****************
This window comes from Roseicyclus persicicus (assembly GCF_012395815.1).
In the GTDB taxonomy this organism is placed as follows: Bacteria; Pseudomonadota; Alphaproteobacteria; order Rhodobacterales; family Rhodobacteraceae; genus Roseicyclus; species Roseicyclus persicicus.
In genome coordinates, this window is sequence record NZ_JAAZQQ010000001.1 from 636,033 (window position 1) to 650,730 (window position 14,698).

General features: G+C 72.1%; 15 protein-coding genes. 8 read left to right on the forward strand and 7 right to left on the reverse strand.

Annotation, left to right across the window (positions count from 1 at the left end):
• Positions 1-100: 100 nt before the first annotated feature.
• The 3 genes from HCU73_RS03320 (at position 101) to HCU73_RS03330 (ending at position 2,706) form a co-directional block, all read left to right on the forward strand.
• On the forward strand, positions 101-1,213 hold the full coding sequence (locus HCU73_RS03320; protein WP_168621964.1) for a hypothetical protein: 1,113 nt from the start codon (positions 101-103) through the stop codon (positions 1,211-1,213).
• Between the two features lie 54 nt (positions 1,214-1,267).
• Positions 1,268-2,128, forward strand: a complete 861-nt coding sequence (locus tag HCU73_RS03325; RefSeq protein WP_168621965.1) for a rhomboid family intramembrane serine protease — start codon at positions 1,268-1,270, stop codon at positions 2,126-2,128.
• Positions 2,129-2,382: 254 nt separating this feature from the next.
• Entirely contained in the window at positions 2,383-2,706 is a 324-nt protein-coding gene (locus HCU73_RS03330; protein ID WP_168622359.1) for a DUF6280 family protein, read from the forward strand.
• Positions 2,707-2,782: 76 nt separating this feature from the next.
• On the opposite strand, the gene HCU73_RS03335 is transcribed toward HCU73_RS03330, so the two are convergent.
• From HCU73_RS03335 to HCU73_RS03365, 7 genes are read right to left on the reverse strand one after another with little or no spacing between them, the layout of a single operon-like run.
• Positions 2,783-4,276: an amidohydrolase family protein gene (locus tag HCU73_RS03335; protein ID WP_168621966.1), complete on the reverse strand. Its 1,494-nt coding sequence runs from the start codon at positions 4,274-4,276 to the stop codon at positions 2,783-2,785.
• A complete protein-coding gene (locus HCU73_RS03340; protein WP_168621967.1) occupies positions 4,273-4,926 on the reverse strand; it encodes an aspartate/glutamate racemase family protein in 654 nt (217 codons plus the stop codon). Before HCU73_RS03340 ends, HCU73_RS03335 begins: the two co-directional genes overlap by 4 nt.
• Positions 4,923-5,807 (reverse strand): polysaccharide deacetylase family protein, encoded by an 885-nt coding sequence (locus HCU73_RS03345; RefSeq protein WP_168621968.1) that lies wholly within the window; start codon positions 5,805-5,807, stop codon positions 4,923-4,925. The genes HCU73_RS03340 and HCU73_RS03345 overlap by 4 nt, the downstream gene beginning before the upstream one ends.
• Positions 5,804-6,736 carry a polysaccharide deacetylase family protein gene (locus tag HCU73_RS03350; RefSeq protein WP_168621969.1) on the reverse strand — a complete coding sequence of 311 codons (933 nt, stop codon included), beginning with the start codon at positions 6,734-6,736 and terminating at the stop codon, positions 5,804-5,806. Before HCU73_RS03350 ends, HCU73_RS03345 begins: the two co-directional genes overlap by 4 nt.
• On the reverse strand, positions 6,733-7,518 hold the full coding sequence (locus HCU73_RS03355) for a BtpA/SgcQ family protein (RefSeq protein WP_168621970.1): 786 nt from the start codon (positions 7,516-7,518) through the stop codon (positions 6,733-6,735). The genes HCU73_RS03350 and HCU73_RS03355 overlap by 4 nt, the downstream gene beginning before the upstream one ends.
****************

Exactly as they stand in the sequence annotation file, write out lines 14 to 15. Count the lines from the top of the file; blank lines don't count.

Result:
• On the opposite strand, the gene HCU73_RS03335 is transcribed toward HCU73_RS03330, so the two are convergent.
• From HCU73_RS03335 to HCU73_RS03365, 7 genes are read right to left on the reverse strand one after another with little or no spacing between them, the layout of a single operon-like run.